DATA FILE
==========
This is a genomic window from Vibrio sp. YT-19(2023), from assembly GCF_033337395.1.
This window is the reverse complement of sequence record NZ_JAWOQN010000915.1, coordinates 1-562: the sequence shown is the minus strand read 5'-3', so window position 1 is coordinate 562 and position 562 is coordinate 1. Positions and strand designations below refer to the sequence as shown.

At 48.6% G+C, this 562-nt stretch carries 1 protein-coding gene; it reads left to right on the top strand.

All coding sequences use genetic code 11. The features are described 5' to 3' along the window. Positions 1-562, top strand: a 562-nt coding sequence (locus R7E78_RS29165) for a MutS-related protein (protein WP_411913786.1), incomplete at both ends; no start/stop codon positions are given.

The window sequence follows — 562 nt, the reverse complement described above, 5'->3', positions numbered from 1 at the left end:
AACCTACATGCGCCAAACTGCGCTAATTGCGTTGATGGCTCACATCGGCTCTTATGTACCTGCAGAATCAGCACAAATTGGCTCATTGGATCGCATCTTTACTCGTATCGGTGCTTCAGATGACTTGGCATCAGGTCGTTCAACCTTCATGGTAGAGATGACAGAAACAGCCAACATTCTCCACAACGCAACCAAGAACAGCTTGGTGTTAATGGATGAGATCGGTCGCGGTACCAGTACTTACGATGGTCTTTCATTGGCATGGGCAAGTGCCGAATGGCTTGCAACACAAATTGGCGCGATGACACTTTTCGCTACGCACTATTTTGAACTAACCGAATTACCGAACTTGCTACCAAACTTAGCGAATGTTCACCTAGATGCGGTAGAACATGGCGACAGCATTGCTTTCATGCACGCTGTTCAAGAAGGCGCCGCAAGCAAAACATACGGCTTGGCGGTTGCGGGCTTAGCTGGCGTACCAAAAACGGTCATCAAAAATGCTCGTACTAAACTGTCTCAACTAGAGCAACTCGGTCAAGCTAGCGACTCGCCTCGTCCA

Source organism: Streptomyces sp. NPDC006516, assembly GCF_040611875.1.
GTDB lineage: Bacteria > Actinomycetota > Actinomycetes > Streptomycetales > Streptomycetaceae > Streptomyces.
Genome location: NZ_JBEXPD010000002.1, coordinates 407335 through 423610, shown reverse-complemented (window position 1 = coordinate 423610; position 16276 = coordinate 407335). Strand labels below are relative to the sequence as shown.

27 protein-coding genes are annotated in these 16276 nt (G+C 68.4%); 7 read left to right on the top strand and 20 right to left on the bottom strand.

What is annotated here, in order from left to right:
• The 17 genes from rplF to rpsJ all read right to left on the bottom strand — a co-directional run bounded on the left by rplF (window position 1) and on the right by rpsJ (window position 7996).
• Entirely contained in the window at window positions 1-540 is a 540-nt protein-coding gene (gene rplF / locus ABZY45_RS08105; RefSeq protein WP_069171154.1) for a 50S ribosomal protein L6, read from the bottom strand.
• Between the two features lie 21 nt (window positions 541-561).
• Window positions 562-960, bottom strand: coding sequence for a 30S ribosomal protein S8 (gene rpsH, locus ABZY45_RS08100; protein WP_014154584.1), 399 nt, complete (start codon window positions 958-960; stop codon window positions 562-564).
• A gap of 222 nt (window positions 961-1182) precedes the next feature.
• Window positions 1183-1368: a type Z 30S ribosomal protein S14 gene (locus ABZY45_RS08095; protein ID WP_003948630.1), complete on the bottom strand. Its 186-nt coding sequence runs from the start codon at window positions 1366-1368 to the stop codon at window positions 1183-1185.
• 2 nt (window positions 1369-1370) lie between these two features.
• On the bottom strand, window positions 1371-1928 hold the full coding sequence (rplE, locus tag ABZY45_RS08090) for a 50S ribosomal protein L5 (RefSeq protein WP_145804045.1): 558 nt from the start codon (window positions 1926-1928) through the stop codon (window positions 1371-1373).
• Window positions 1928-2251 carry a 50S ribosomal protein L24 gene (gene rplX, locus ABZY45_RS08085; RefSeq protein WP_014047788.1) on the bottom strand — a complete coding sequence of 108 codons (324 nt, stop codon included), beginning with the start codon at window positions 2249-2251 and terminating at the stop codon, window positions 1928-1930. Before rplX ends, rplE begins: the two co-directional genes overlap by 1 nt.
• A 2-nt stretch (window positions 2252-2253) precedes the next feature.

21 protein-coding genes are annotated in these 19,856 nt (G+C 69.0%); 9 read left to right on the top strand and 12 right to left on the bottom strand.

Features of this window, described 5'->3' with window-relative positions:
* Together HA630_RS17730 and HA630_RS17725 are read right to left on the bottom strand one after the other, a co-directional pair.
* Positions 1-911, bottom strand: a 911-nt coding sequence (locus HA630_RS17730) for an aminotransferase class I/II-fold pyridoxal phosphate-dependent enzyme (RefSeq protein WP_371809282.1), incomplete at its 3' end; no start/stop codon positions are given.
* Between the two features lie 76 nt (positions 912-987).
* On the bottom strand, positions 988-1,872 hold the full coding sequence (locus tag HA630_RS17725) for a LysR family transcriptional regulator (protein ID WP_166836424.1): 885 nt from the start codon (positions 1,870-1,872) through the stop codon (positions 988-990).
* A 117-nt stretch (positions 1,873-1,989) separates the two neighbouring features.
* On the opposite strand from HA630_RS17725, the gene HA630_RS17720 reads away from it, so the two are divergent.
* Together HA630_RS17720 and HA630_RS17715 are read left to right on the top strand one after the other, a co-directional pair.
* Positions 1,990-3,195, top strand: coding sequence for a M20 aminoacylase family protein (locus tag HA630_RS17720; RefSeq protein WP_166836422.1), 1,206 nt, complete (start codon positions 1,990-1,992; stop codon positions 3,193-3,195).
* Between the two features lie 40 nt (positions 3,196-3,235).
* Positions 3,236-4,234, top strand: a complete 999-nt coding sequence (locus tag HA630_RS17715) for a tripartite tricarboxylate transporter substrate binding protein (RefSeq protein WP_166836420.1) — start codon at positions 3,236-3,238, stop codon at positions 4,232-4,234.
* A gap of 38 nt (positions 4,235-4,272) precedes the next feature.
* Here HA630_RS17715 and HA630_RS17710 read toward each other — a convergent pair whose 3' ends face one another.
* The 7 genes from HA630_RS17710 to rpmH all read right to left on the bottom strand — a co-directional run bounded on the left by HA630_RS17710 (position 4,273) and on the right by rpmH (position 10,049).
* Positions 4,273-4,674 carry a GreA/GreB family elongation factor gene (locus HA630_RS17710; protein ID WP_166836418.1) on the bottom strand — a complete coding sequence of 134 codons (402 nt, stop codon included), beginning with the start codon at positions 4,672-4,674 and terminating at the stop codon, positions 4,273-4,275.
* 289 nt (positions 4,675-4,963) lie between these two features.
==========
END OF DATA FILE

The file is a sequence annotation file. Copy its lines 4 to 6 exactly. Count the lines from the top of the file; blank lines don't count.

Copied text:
All coding sequences use genetic code 11. The features are described 5' to 3' along the window. Positions 1-562, top strand: a 562-nt coding sequence (locus R7E78_RS29165) for a MutS-related protein (protein WP_411913786.1), incomplete at both ends; no start/stop codon positions are given.

The window sequence follows — 562 nt, the reverse complement described above, 5'->3', positions numbered from 1 at the left end:
AACCTACATGCGCCAAACTGCGCTAATTGCGTTGATGGCTCACATCGGCTCTTATGTACCTGCAGAATCAGCACAAATTGGCTCATTGGATCGCATCTTTACTCGTATCGGTGCTTCAGATGACTTGGCATCAGGTCGTTCAACCTTCATGGTAGAGATGACAGAAACAGCCAACATTCTCCACAACGCAACCAAGAACAGCTTGGTGTTAATGGATGAGATCGGTCGCGGTACCAGTACTTACGATGGTCTTTCATTGGCATGGGCAAGTGCCGAATGGCTTGCAACACAAATTGGCGCGATGACACTTTTCGCTACGCACTATTTTGAACTAACCGAATTACCGAACTTGCTACCAAACTTAGCGAATGTTCACCTAGATGCGGTAGAACATGGCGACAGCATTGCTTTCATGCACGCTGTTCAAGAAGGCGCCGCAAGCAAAACATACGGCTTGGCGGTTGCGGGCTTAGCTGGCGTACCAAAAACGGTCATCAAAAATGCTCGTACTAAACTGTCTCAACTAGAGCAACTCGGTCAAGCTAGCGACTCGCCTCGTCCA